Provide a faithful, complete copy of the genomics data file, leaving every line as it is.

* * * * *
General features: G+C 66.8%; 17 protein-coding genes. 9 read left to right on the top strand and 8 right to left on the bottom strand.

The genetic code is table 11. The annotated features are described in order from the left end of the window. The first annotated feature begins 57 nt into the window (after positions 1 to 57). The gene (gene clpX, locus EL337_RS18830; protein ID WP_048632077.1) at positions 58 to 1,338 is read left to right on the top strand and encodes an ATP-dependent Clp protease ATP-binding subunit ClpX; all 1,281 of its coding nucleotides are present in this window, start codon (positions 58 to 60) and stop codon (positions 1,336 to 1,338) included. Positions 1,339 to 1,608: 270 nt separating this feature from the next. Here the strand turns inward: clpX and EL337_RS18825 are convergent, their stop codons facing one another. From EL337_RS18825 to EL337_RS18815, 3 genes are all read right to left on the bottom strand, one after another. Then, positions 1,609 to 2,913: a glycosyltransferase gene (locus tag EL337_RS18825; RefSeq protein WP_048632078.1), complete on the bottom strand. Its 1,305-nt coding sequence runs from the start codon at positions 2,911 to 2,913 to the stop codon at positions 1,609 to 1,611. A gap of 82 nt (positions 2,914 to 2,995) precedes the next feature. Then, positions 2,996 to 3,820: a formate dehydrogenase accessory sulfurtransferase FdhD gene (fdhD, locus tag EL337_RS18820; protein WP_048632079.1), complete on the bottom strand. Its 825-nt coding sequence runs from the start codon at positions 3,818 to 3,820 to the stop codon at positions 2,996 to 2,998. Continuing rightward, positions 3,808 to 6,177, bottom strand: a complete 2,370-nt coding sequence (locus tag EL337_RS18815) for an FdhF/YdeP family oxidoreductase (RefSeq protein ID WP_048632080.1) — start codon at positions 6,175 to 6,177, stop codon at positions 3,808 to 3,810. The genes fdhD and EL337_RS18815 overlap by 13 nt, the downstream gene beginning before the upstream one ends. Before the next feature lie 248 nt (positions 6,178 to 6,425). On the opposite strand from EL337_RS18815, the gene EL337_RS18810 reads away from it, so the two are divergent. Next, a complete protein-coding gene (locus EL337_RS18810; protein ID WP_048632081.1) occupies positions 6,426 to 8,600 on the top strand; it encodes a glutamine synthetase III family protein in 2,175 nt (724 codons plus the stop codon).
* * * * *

General features: G+C 66.8%; 17 protein-coding genes. 9 read left to right on the top strand and 8 right to left on the bottom strand.

The genetic code is table 11. The annotated features are described in order from the left end of the window. The first annotated feature begins 57 nt into the window (after positions 1 to 57). The gene (gene clpX, locus EL337_RS18830; protein ID WP_048632077.1) at positions 58 to 1,338 is read left to right on the top strand and encodes an ATP-dependent Clp protease ATP-binding subunit ClpX; all 1,281 of its coding nucleotides are present in this window, start codon (positions 58 to 60) and stop codon (positions 1,336 to 1,338) included. Positions 1,339 to 1,608: 270 nt separating this feature from the next. Here the strand turns inward: clpX and EL337_RS18825 are convergent, their stop codons facing one another. From EL337_RS18825 to EL337_RS18815, 3 genes are all read right to left on the bottom strand, one after another. Then, positions 1,609 to 2,913: a glycosyltransferase gene (locus tag EL337_RS18825; RefSeq protein WP_048632078.1), complete on the bottom strand. Its 1,305-nt coding sequence runs from the start codon at positions 2,911 to 2,913 to the stop codon at positions 1,609 to 1,611. A gap of 82 nt (positions 2,914 to 2,995) precedes the next feature. Then, positions 2,996 to 3,820: a formate dehydrogenase accessory sulfurtransferase FdhD gene (fdhD, locus tag EL337_RS18820; protein WP_048632079.1), complete on the bottom strand. Its 825-nt coding sequence runs from the start codon at positions 3,818 to 3,820 to the stop codon at positions 2,996 to 2,998. Continuing rightward, positions 3,808 to 6,177, bottom strand: a complete 2,370-nt coding sequence (locus tag EL337_RS18815) for an FdhF/YdeP family oxidoreductase (RefSeq protein ID WP_048632080.1) — start codon at positions 6,175 to 6,177, stop codon at positions 3,808 to 3,810. The genes fdhD and EL337_RS18815 overlap by 13 nt, the downstream gene beginning before the upstream one ends. Before the next feature lie 248 nt (positions 6,178 to 6,425). On the opposite strand from EL337_RS18815, the gene EL337_RS18810 reads away from it, so the two are divergent. Next, a complete protein-coding gene (locus EL337_RS18810; protein ID WP_048632081.1) occupies positions 6,426 to 8,600 on the top strand; it encodes a glutamine synthetase III family protein in 2,175 nt (724 codons plus the stop codon).